A Complete Guide on WordPress FileSystem Permissions and Ownerships

WordPress is a CMS platform that keeps on dictating the trend for all the obvious reasons. The ease with which it lets users achieve higher goals for their site and embed new capabilities to make it stand out, is something that’s difficult to find in any other CMS out there. But, irrespective of its blockbuster features, WordPress can be easily beleaguered with security attacks. Cyber criminals out there can drive ways to leave out rough spots to cripple the legitimacy of your site. As the tools used to hack a website have evolved, security has become a primary concern for most website owners.
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Building a simple Node.js crypto hash server

The Crypto module is one of the important modules available for Node.js, and allows you to use it for encrypting content, creating digests and creating public-key signatures. In this post we will work with creating a simple message digest from some given content. Here we will create a Node.js server that responds with a cryptographic hash for the content provided. e.g if we query with the following url, passing the text helloworld and the hash function name md5 the server will return the digest of the text. Note that the crypto module requires OpenSSL to be available on the underlying platform. Although a toy program, this is an exercise in using the ‘crypto’ and ‘querystring’ modules.
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Changing WordPress admin login error message

It can be surprising how easy it is to overlook security issues in software design. WordPress for example, after all the versions, still displays login error information that can be informative for a potential hacker. Rather than displaying a generic login error message, WordPress admin specifically displays whether a ‘username’ was entered wrong or a ‘password’ as the following screenshot shows.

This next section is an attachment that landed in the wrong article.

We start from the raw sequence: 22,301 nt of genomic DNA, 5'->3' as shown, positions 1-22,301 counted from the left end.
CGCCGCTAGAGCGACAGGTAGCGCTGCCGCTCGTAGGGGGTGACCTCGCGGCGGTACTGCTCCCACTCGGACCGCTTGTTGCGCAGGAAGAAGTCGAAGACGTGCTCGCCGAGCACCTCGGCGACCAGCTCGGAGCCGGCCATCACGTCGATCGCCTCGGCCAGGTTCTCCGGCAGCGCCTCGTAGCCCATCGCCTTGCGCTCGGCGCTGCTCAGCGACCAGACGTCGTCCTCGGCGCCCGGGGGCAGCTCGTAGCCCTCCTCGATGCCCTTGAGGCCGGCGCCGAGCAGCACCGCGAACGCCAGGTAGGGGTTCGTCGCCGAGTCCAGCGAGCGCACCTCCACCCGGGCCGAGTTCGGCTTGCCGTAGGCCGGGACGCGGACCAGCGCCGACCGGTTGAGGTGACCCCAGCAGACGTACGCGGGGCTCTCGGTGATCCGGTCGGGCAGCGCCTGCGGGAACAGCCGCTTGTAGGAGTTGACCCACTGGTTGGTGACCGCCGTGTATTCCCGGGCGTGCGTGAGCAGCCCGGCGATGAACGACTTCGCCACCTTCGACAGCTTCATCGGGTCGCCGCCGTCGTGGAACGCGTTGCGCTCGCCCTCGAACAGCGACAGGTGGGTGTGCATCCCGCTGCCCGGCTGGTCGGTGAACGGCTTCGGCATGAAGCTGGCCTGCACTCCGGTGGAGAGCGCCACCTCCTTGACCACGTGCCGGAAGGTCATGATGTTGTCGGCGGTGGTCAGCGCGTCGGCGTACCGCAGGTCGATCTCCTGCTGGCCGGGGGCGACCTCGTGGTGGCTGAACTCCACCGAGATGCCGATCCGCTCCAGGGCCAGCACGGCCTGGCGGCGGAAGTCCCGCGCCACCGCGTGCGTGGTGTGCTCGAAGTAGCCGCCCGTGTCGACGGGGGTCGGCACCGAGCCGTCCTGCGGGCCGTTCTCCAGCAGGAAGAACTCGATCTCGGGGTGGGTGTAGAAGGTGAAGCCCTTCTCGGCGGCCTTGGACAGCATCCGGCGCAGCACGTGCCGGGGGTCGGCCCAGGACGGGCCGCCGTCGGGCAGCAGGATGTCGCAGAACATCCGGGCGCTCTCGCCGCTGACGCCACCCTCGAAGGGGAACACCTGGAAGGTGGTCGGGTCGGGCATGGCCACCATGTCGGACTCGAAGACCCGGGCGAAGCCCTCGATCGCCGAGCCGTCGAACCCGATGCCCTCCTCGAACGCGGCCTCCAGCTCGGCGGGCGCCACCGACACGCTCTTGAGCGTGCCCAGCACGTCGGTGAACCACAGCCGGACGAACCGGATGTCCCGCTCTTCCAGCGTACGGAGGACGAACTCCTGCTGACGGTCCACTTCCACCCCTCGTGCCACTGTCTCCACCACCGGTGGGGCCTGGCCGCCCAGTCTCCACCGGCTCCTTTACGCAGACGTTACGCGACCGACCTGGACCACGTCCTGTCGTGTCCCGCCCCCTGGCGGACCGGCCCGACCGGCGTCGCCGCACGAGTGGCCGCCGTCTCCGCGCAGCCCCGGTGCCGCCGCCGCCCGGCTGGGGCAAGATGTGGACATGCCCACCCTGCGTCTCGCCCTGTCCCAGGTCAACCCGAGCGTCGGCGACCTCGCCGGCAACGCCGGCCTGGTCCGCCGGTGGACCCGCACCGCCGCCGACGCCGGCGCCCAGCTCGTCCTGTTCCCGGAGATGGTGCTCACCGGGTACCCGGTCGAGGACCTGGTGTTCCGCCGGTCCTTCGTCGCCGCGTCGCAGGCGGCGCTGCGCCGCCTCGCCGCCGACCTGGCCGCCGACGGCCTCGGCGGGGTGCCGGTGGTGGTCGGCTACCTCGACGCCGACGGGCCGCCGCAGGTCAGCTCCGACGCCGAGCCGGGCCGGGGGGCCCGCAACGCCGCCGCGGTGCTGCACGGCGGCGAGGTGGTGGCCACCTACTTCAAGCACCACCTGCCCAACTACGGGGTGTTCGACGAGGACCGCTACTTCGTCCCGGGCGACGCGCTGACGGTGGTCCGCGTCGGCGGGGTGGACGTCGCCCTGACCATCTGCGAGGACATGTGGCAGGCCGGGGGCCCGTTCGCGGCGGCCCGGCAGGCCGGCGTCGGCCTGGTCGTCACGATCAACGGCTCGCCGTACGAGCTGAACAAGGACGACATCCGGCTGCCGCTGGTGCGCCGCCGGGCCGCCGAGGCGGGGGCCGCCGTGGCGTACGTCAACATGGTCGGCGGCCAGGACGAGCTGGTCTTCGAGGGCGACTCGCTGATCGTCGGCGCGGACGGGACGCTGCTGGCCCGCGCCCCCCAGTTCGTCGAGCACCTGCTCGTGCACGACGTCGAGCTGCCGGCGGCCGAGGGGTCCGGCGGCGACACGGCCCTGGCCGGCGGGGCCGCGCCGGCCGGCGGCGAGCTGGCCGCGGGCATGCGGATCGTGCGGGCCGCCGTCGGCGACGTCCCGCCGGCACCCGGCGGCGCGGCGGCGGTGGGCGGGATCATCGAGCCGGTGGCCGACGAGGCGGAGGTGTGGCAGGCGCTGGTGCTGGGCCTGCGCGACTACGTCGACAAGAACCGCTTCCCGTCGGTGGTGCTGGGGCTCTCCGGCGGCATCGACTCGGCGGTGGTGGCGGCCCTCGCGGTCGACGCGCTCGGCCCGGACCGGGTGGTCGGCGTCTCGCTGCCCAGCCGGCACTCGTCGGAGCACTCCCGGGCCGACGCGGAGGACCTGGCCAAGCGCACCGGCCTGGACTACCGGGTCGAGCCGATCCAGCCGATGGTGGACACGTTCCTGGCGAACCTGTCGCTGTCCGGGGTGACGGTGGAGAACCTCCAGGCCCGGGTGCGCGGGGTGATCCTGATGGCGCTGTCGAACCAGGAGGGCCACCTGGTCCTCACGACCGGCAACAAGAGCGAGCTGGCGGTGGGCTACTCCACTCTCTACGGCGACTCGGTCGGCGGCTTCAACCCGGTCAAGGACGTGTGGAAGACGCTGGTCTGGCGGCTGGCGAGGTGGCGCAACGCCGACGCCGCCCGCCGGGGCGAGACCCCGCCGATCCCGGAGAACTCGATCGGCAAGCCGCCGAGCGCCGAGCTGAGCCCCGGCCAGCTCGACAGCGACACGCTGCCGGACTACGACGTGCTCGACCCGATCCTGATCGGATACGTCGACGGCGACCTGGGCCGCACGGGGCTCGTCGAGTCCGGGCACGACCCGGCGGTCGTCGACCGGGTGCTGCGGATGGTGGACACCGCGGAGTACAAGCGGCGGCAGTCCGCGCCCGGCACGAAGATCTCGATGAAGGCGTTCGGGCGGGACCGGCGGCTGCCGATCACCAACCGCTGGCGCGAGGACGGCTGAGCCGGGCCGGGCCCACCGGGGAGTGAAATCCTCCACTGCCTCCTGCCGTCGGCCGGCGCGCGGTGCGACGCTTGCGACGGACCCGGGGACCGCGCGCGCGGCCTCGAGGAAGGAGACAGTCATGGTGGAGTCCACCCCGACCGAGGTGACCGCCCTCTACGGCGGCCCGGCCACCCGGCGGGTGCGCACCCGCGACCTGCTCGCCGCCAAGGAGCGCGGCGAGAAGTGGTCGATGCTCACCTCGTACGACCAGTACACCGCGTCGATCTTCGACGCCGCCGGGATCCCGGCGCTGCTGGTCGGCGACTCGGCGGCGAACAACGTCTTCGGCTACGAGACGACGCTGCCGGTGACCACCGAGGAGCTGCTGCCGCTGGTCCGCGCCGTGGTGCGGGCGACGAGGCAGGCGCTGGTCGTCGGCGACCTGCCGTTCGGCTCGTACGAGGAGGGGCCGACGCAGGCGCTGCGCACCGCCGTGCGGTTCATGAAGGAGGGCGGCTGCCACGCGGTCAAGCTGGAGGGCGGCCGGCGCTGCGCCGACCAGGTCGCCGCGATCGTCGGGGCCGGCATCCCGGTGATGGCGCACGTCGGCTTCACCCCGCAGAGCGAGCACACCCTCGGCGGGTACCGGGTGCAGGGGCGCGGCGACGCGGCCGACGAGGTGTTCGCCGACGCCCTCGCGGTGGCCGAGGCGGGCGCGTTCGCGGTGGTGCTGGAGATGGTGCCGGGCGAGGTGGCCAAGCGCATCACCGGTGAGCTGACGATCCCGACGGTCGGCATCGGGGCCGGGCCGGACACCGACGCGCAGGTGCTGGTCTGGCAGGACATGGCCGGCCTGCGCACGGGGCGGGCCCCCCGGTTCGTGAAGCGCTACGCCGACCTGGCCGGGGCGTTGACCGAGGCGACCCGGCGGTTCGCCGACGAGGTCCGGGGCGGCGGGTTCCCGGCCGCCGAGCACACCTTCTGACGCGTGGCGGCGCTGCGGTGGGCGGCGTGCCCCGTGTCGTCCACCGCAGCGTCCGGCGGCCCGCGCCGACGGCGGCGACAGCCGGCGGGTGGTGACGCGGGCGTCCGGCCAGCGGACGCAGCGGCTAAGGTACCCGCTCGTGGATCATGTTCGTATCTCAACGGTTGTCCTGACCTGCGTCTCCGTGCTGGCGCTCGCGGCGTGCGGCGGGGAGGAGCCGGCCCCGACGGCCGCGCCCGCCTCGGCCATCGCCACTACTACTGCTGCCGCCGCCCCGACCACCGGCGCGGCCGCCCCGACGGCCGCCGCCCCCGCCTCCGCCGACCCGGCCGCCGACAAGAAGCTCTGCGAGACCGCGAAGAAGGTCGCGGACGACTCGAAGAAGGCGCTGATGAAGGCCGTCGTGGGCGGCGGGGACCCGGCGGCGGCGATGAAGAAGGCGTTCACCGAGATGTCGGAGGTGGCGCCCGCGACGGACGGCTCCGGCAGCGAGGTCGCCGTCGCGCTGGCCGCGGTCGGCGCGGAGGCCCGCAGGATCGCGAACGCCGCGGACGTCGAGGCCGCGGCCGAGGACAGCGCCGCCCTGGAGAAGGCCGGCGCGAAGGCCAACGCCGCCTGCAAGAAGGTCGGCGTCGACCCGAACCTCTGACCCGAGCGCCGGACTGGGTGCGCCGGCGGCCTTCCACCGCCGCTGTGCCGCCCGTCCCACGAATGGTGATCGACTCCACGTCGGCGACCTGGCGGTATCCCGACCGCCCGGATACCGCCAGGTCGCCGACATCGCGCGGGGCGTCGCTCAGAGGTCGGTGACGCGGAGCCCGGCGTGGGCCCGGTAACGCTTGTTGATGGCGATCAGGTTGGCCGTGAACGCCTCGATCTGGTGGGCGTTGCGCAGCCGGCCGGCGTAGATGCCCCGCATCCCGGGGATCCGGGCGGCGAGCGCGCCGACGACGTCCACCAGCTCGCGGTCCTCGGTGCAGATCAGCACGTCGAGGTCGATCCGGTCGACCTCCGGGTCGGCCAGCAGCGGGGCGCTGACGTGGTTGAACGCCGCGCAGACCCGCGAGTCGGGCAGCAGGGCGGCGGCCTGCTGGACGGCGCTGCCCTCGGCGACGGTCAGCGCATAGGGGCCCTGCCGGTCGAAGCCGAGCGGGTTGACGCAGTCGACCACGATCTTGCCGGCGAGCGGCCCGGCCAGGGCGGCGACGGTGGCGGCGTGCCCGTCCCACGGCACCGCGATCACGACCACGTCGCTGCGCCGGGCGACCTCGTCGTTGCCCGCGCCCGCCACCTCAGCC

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WordPress plugins to check for security threats

With WordPress installations on the rise, security threats are a common concern for users. Below is a small collection of WordPress plugins that I found adequate for use on most WordPress installations to keep security in check. As always security is not 100% achievable, but the following plugins will help you find any loopholes in your site and help you monitor for any security breaches.
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Security ‘Challenge Questions’ and the social web

Lately I’ve been a little paranoid about posting details about myself on the social web, especially Facebook. In fact I’ve completely gone off it (never been a fan of it from the first). I’m surprised by the amount of personal information people post on the social web.

One of my concerns is related to the ‘Challenge Questions’ provided by major websites such as Gmail, Hotmail for authentication, mostly during account recovery. Take for example the Challenge Question offered by Gmail: